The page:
Jan 12, 2024
Here are four more ways to take the stress out of tax time and maximize your return.
Small businesses typically benefit from a wide range of tax credits. From special allowances for research and development to programs that supplement wages for student employees and apprentices, knowing which credits apply to your business can save you a tax bundle.
It's also essential for business owners to be savvy about deductions. After all, you want to keep as much of your hard-earned revenue as possible. Often-overlooked items you may be able to deduct include:
- Seminars, classes, or conventions you attended to improve your professional skills;
- Unused inventory that you've donated to charity (an excellent reason to consider donating your overstock rather than paying for storage) and
- Capital assets, such as office furniture, computers, and equipment.Speak to your accountant about the deductions you can plan for each tax year.
If you run your business out of your home, you may be able to claim a portion of expenditures like utilities, insurance, property tax, and rent. But you must keep good records and receipts to justify why you've allocated business costs to your home office.
The same goes for home office computers and mobile phone expenses. Tax authorities will want to see how you've separated these assets from personal and professional use when you claim them as work expenses.
Want to claim drive time as a work expense? Ensure you submit a log of your business-related mileage to demonstrate how your personal vehicle was used professionally.
This should go without saying, but construction business owners are hit with severe penalties for filing taxes late yearly. Missing the deadline can have a range of negative repercussions, including:
- Added interest to amounts owing, plus a late payment penalty;
- Losing your claim to a refund;
- Loss of credits toward retirement or disability benefits and
- Delay of loan approvals (lenders require a copy of your filed tax return to process your application).
A survey of small business owners found that a full quarter don't understand their tax obligations. What's more, 27% only speak to their accountant at the last minute, just before the filing deadline.
Having trouble? You don't have to go through it on your own again. Set yourself up for success this year by following these four pillars of painless tax preparation:1. Commit to clean bookkeeping from day one
Year-round, effective bookkeeping is the best way new business owners can minimize tax season stress. With the wide range of accounting software, there's no reason to rely on time-consuming manual methods that leave room for error.
All-in-one options like Xero and QuickBooks automate your most important bookkeeping processes, including:
With your financial records in one place and up-to-date, you're better positioned to maximize your refund while avoiding penalties associated with incorrect or incomplete tax returns.2. Capture every business expense
Each year, 21% of small business owners claim less than half of their business expenses, primarily because they don't have a reliable system for documenting expenditures while on the go.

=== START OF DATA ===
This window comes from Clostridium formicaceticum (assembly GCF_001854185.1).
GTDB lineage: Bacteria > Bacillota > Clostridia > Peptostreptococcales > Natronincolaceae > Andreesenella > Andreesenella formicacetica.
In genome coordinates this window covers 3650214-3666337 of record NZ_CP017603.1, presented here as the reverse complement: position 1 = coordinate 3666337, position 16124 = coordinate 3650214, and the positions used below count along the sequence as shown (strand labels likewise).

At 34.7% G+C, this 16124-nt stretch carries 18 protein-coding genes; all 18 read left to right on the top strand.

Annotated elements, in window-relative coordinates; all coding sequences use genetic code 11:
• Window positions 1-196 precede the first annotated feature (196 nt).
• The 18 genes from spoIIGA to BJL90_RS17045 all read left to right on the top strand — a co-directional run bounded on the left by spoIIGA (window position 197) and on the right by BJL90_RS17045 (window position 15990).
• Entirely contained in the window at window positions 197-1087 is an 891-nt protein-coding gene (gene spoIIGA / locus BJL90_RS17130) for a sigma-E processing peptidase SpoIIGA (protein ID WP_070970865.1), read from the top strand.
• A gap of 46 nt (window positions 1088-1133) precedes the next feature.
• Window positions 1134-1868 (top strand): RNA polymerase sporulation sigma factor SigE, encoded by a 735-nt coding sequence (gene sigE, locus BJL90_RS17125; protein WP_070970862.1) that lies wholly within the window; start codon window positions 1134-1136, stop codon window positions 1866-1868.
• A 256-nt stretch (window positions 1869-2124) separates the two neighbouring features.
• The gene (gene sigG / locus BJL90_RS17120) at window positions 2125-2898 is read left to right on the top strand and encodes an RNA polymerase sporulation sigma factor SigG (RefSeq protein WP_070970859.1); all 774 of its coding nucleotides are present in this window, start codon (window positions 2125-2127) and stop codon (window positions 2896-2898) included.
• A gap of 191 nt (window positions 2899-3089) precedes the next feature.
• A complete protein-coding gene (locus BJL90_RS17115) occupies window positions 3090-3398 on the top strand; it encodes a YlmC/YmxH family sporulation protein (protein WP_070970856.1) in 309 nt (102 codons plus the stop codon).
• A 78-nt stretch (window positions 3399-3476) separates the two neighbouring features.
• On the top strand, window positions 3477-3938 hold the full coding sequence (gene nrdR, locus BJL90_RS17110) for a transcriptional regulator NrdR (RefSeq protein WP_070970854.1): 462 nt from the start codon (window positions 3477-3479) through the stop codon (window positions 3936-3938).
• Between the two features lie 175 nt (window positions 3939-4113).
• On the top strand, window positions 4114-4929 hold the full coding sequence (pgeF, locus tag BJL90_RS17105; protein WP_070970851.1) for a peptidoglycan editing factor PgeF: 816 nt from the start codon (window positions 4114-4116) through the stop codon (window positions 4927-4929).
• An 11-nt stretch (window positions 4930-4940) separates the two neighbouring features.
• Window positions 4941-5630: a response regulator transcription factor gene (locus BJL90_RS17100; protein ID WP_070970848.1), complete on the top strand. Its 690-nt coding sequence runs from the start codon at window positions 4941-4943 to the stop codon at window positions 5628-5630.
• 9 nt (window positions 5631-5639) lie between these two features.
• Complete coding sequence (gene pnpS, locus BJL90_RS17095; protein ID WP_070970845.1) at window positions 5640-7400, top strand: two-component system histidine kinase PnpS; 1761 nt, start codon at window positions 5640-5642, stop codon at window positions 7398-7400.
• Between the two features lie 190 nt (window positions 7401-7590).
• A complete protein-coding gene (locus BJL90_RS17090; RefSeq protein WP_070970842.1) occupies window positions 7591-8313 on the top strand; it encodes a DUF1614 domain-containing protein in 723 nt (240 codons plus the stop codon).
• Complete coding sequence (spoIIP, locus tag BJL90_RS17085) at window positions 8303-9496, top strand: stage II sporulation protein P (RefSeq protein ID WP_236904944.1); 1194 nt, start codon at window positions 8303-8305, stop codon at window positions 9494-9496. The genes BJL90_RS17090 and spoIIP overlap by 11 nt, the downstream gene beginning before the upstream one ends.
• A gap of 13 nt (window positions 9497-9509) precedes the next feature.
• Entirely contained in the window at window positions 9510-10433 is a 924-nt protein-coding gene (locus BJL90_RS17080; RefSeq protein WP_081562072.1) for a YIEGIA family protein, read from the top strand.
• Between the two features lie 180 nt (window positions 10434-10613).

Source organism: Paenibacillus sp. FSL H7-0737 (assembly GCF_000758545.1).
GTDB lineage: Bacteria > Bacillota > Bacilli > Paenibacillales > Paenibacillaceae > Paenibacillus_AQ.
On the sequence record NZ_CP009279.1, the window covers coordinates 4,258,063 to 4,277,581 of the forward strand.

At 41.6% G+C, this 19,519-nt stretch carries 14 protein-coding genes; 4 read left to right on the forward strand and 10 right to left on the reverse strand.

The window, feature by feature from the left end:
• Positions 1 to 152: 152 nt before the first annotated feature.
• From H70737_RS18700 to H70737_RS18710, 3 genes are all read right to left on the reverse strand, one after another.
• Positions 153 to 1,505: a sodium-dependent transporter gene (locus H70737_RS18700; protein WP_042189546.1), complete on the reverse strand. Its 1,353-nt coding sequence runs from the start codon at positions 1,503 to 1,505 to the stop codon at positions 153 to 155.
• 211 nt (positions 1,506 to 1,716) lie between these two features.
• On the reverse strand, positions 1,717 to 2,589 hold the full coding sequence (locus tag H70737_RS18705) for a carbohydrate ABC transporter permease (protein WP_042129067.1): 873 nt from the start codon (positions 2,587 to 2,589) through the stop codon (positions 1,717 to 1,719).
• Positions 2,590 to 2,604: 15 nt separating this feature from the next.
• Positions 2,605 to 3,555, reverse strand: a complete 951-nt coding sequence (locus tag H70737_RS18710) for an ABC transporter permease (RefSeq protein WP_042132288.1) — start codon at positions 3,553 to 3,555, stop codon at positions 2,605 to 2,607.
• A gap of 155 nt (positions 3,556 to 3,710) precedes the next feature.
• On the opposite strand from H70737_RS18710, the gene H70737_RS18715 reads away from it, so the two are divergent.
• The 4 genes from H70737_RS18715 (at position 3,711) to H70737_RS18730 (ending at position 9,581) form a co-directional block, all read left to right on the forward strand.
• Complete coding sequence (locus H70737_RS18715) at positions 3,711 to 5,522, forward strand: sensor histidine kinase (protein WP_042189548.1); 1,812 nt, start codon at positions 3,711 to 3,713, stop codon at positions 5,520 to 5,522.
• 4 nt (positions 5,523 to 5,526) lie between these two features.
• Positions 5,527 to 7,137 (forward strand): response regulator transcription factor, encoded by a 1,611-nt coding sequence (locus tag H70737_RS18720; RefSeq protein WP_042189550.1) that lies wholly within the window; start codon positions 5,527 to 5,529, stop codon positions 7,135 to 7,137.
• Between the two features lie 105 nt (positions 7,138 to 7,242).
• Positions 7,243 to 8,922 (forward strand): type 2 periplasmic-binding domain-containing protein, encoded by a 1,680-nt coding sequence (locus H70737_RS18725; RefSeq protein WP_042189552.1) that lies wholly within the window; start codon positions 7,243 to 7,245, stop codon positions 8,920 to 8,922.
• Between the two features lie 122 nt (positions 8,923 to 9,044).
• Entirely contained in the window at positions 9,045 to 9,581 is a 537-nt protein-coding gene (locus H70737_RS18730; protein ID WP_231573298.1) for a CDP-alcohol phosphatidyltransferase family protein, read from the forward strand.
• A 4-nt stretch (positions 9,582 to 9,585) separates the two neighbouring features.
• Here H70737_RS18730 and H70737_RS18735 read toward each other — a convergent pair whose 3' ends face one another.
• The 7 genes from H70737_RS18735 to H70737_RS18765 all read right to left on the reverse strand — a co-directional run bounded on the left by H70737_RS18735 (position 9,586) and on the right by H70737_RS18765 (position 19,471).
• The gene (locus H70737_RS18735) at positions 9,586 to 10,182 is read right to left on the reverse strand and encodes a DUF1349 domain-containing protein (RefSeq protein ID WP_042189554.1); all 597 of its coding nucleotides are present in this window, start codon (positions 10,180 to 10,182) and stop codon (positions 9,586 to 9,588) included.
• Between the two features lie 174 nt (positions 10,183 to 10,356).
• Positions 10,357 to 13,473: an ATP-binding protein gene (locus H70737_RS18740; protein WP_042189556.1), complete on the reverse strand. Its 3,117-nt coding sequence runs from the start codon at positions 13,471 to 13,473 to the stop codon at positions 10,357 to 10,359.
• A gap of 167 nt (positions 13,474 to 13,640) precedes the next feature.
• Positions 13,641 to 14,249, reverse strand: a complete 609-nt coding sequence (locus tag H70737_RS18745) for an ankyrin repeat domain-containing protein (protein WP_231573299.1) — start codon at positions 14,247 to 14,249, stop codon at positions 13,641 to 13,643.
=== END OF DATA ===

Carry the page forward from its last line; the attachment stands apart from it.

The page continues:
Without carefully logged receipts, entrepreneurs must forfeit valuable tax deductions, sacrificing cash they could funnel back into their business.
Cash in on claimable expenses using a mobile app to record receipt data, track mileage, and generate expense reports. As a bonus, many of these tools sync with your all-in-one accounting software.
3. Separate business from personal
Right from day one, small business owners should divide their personal and business expenses. Differentiating between the two will make it much easier to claim deductions on your tax return – and support those claims in case of an audit.
Recommended steps to separate your business and personal finances include:
Not sure exactly what you can claim as a business expense? Are you wondering which accounting software to use or how to interpret local tax regulations?
Consult with a construction accounting professional to put your mind at ease – well before the filing deadline! In addition to managing the nuts and bolts of tax preparation, regular meetings with an accountant will help you continuously improve construction bookkeeping practices and better understand the financial workings of your small business.
Those organizational strategies you commit to now will promote positive relations with your local tax authorities – and the long-term financial health of your construction company.
Technology has made it easier than ever for small business owners to file for themselves, but when it comes to thoroughness and accuracy, nothing can replace the expert advice of an accountant.
Consult a business professional specializing in construction bookkeeping and accounting well in advance to ensure you get the most out of your tax return and that your documentation is complete. Conversely, accounting fees are often tax deductible, and I do not charge phone chats/consultations. Don't stress too much! Let me know how I can help you.PS
About The Author:
Sharie DeHart, QPA, co-founded Business Consulting And Accounting in Lynnwood, Washington. She is the leading expert in managing outsourced construction bookkeeping and accounting services companies and cash management accounting for small construction companies across the USA. She encourages Contractors and Construction Company Owners to stay current on their tax obligations and offers insights on managing the remaining cash flow to operate and grow their construction company sales and profits so they can put more money in the bank. Call 1-800-361-1770 or firstname.lastname@example.org